large number of influential Democrats, many of them former high-level advisers to President Bill Clinton and state leaders, are growing increasingly concerned that Dean's antiwar, anti-tax-cut campaign could doom the party's chances of winning back the White House and Congress. If Dean can't quickly exhibit an ability and willingness to broaden his appeal, especially in the South, these Democrats may join together in a campaign to stop him, several said.

Gore's endorsement would throw a significant monkey wrench into this Southern Strategy. [Wouldn't the Clintons be happy about this, since it increases the odds that Hillary will be able to run in 2008?--ed. Five years is a lifetime in politics -- and Dean's ascension means that the Clintons now have a formidable rival]

4) Just think of the language John Kerry's going to have to use now to gain anyone's attention. However, as Maureen points out, Joe Lieberman can't be too happy right now either.

5) If, against all odds, someone else were to win the nomination, Al Gore would become the official unlucky charm of Democrats everywhere.

More reaction from Josh Marshall ("stunned") and Atrios ("laughing"), Mark Kleiman ("I'm banking on them [50,000 Clark supporters] rather than Gore") and Ramesh Ponnuru at NRO's the Corner ("No word yet from McGovern, Mondale, or Dukakis") James Joyner collects additional blogosphere reactions. Time has a roundup of mediasphere reaction. Nothing on Dean's official blog -- or this one either.

UPDATE: The Washington Post has reactions from other campaigns. It's not pretty:

Gore's scheduled endorsement caught Dean's rivals by surprise. A number of the candidates sought Gore's support, but one Democrat close to Gore said Dean was particularly energetic in reaching out to Gore and his wife Tipper throughout the year. During the run-up to the war last winter, according to a knowledgeable Democrat, Dean spoke with Gore several times, largely to seek reassurance about his opposition to Bush's policy at a time when opposing the war appeared even more politically risky than it does today.

Dean's rivals said they were disappointed by the latest development. Lieberman issued a statement saying he was "proud to have been chosen by Al Gore in 2000" as his running mate and noted that he had stayed out of the 2004 race until Gore decided not to run. He added: "Ultimately, the voters will make the determination and I will continue to make my case about taking our party and nation forward."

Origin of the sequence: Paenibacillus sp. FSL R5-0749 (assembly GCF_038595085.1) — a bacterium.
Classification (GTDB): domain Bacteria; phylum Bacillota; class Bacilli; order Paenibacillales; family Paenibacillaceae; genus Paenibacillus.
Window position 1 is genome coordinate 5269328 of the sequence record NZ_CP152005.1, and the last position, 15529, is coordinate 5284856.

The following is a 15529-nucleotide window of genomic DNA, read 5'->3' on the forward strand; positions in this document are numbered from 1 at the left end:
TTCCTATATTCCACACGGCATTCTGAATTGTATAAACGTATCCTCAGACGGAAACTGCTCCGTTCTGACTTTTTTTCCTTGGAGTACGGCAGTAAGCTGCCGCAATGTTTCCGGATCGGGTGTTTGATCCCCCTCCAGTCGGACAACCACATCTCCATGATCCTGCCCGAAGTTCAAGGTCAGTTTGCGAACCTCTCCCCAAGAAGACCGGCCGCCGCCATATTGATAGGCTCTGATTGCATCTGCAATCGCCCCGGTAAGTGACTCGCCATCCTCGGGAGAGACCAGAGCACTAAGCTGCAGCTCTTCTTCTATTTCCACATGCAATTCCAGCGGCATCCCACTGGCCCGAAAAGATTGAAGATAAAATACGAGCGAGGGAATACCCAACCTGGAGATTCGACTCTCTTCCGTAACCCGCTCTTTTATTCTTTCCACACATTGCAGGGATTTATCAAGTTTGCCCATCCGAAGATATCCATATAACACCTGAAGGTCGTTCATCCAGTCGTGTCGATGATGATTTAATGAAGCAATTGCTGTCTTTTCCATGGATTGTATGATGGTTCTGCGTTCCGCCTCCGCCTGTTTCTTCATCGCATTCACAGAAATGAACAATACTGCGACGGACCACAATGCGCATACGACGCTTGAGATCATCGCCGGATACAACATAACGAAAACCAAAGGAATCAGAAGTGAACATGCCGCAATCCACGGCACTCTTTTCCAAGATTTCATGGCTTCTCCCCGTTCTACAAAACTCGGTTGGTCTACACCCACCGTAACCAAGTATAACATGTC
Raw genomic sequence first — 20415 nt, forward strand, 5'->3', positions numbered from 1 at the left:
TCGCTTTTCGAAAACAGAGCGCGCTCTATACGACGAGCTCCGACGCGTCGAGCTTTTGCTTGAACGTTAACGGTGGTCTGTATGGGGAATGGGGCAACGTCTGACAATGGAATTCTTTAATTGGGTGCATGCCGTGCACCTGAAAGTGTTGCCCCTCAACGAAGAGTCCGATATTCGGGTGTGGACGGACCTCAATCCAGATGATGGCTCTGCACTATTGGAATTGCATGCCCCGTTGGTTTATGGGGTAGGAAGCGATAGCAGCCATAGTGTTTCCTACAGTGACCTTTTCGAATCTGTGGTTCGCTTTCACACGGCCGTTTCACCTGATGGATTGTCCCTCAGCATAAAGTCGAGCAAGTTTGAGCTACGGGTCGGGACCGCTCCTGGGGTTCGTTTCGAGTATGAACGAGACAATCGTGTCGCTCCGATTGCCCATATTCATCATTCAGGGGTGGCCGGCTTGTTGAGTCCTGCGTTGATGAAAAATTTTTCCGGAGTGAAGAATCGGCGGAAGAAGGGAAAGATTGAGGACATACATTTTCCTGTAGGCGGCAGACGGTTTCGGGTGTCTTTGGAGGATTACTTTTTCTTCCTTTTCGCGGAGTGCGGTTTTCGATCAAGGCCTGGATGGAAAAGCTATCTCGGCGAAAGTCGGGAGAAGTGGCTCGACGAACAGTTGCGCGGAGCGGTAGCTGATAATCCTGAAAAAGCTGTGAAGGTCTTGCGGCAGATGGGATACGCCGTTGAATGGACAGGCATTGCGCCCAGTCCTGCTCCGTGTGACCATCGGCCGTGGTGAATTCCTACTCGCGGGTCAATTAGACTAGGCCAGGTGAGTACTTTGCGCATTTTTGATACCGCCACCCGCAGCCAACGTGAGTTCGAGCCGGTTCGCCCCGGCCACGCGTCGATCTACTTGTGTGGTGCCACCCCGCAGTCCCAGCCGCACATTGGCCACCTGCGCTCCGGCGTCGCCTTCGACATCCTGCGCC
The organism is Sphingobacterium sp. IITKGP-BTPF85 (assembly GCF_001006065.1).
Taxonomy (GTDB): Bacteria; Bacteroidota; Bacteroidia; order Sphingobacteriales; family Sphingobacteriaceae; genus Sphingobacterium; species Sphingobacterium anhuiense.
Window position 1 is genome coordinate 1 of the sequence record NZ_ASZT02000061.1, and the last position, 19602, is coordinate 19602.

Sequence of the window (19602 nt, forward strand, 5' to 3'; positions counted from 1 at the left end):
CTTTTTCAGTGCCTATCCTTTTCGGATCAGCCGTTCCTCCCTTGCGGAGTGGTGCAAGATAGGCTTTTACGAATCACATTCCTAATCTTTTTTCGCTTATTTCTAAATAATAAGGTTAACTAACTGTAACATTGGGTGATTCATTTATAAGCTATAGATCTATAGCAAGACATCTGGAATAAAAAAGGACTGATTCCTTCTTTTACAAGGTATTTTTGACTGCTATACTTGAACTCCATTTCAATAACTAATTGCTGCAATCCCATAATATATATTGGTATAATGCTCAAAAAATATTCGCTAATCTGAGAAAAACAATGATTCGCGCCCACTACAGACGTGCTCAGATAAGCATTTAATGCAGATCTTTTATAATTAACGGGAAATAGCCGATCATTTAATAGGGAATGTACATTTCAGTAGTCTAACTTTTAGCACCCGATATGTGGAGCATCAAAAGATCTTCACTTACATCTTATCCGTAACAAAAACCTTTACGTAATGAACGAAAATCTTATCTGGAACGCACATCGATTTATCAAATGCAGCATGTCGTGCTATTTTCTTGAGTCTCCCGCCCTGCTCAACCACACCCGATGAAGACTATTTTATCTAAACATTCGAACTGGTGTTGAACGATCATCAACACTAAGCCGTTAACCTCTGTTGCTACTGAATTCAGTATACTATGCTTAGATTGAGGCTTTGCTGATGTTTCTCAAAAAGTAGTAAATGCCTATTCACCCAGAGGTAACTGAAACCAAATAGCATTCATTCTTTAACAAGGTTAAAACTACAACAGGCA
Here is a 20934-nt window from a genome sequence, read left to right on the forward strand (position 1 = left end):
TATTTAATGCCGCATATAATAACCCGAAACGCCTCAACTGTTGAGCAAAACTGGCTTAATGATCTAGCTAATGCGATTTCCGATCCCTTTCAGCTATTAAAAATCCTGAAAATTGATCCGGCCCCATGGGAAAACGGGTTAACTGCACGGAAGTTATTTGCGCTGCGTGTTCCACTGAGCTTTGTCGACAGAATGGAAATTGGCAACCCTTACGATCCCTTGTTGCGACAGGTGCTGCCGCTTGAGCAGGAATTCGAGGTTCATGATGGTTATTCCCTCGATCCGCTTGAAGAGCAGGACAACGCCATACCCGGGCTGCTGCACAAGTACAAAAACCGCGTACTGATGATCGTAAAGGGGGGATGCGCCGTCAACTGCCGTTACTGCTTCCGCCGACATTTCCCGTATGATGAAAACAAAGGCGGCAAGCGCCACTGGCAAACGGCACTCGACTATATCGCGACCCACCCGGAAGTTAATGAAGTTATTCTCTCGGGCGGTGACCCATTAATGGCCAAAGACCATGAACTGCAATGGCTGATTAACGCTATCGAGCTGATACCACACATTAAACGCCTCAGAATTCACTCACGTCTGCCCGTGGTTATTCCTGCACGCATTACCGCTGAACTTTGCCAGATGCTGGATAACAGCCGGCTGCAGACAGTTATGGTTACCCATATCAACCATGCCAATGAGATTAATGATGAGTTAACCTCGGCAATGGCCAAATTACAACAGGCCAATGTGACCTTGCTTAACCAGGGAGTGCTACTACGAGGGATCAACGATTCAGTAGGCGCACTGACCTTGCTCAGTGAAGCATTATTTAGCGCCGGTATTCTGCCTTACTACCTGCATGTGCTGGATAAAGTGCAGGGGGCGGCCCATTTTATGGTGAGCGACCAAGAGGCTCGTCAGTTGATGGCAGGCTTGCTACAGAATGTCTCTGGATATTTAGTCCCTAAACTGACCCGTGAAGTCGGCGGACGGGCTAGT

Sen. John F. Kerry (D-Mass.) said in a statement that he had endorsed Gore's candidacy early in the 2000 cycle. "But, this election is about the future, not about the past" and will be "decided by voters, across the country, beginning with voters in Iowa."

Erik Smith, press secretary to Rep. Richard A. Gephardt (D-Mo.), said, "We're clearly disappointed because Dick Gephardt fought side by side with Al Gore to pass the Clinton economic plan, pass the assault weapons ban and defend against Republican attacks against Medicare and affirmative action. On each of these issues Howard Dean was on the wrong side."

LAST UPDATE: Another reason for Kerry to use strong language -- from today's Chicago Tribune:

Several campaigns were unclear what to make of the news, including Kerry's aides, who accidentally fired off an e-mail to reporters, saying: "I don't think Kerry should comment unless asked at a press event." Minutes later, a fresh response arrived from the senator.

"I respect Al Gore," Kerry said in the statement, adding that he had endorsed Gore in 2000 and worked on his behalf. "But this election is about the future, not about the past."

TNR's &c. has the actual e-mail.

posted by Dan at 05:39 PM | Comments (52) | Trackbacks (4)

Kind of a sorta good news/bad news situation

Well, the "sorta" bad news is that my chances of winning a Weblog Award look pretty slim. On the other hand, polling fifth out of twenty ain't too shabby -- and I gotta feel for poor Pejman after reading this.

The "sorta" good news is that I have been awarded an honorary title by another blog...

It'll look great on the cv!!

posted by Dan at 05:03 PM | Trackbacks (1)

The potential costs of re-regulation

Recently, Howard Dean called for sweeping re-regulation of significant portions of the American economy:

Dean listed likely targets for what he dubbed as his "re-regulation" campaign: utilities, large media companies and any business that offers stock options. Dean did not rule out "re-regulating" the telecommunications industry, too.

Given Dean's position, it's worth highlighting the benefits that deregulation have brought to the U.S. economy.

Brad DeLong links to an Economist article (subscription required) and a joint AEI-Brookings book by Alfred Kahn on the subject. The key paragraphs from the Economist story: